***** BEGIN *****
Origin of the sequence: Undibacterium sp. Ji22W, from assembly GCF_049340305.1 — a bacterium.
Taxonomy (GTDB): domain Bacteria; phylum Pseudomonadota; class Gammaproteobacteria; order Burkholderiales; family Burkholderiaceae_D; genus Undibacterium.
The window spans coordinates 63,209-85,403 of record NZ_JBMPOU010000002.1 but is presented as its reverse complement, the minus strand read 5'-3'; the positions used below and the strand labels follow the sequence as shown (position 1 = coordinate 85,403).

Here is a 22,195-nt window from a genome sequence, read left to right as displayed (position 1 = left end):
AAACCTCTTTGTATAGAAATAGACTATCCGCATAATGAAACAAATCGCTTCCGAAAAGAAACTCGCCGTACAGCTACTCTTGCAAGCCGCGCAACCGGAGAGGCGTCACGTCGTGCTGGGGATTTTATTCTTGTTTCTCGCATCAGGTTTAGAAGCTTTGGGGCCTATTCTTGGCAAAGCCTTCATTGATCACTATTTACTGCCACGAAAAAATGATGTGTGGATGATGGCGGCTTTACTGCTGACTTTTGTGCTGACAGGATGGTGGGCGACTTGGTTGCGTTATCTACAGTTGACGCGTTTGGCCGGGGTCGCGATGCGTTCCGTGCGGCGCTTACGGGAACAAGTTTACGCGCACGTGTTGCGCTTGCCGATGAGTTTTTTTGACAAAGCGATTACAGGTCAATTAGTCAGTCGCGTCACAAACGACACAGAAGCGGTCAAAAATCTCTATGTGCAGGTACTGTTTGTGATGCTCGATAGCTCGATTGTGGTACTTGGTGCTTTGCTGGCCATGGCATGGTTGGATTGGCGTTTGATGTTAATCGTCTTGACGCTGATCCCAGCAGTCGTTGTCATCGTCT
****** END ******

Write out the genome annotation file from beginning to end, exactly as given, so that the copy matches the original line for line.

Origin of the sequence: Undibacterium sp. Ji22W, from assembly GCF_049340305.1 — a bacterium.
Taxonomy (GTDB): domain Bacteria; phylum Pseudomonadota; class Gammaproteobacteria; order Burkholderiales; family Burkholderiaceae_D; genus Undibacterium.
The window spans coordinates 63,209-85,403 of record NZ_JBMPOU010000002.1 but is presented as its reverse complement, the minus strand read 5'-3'; the positions used below and the strand labels follow the sequence as shown (position 1 = coordinate 85,403).

Here is a 22,195-nt window from a genome sequence, read left to right as displayed (position 1 = left end):
AAACCTCTTTGTATAGAAATAGACTATCCGCATAATGAAACAAATCGCTTCCGAAAAGAAACTCGCCGTACAGCTACTCTTGCAAGCCGCGCAACCGGAGAGGCGTCACGTCGTGCTGGGGATTTTATTCTTGTTTCTCGCATCAGGTTTAGAAGCTTTGGGGCCTATTCTTGGCAAAGCCTTCATTGATCACTATTTACTGCCACGAAAAAATGATGTGTGGATGATGGCGGCTTTACTGCTGACTTTTGTGCTGACAGGATGGTGGGCGACTTGGTTGCGTTATCTACAGTTGACGCGTTTGGCCGGGGTCGCGATGCGTTCCGTGCGGCGCTTACGGGAACAAGTTTACGCGCACGTGTTGCGCTTGCCGATGAGTTTTTTTGACAAAGCGATTACAGGTCAATTAGTCAGTCGCGTCACAAACGACACAGAAGCGGTCAAAAATCTCTATGTGCAGGTACTGTTTGTGATGCTCGATAGCTCGATTGTGGTACTTGGTGCTTTGCTGGCCATGGCATGGTTGGATTGGCGTTTGATGTTAATCGTCTTGACGCTGATCCCAGCAGTCGTTGTCATCGTCT